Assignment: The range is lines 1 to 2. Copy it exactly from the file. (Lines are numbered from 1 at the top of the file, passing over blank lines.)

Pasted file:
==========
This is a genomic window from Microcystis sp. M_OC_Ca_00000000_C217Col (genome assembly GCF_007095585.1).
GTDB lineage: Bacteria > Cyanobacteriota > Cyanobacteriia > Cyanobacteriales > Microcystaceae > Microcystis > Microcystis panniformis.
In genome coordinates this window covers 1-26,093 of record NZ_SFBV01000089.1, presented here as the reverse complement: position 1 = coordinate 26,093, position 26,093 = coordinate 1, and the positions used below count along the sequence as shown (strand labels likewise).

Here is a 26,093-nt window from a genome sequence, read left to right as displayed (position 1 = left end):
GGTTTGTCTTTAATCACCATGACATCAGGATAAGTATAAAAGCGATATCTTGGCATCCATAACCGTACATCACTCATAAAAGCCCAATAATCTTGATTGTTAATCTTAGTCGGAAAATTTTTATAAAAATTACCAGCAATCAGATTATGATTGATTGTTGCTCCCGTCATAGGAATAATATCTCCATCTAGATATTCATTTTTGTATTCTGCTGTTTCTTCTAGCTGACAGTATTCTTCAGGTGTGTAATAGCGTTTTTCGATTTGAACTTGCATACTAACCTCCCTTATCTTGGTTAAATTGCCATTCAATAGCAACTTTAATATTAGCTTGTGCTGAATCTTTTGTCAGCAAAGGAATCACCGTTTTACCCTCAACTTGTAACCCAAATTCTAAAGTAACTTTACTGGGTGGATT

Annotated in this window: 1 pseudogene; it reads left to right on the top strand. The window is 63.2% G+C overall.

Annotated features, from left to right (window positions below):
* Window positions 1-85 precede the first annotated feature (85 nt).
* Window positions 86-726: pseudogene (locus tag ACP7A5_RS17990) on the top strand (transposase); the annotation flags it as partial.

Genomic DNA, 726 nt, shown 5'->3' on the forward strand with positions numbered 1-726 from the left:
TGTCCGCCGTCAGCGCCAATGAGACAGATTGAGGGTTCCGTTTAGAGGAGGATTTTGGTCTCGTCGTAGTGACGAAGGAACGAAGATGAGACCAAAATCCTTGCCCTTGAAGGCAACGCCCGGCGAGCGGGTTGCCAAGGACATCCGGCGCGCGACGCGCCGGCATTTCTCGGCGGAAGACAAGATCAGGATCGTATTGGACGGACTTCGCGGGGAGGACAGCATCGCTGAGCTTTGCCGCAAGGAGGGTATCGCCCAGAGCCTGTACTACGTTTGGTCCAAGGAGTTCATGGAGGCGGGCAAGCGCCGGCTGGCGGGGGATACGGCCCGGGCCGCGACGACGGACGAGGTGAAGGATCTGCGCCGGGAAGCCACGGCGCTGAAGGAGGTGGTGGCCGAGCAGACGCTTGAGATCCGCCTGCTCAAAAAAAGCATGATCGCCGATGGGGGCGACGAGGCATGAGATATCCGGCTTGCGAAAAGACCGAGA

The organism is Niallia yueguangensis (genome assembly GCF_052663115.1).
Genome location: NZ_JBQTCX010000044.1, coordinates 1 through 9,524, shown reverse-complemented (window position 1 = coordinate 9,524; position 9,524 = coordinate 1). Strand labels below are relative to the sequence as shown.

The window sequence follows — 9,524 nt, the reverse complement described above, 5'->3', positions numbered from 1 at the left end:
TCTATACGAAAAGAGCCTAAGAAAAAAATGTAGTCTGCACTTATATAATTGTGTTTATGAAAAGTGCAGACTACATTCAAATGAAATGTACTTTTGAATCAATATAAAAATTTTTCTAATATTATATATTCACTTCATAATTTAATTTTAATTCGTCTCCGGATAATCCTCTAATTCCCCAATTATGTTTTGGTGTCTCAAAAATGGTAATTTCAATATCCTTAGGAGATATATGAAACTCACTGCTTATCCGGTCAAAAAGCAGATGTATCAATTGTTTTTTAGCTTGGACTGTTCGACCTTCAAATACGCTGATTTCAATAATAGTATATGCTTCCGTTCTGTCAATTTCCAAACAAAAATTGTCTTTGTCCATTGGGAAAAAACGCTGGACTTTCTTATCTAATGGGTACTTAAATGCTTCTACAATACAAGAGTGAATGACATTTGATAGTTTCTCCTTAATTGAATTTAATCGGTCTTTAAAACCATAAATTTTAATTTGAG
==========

This is a genomic window from Microcystis sp. M_OC_Ca_00000000_C217Col (genome assembly GCF_007095585.1).
GTDB lineage: Bacteria > Cyanobacteriota > Cyanobacteriia > Cyanobacteriales > Microcystaceae > Microcystis > Microcystis panniformis.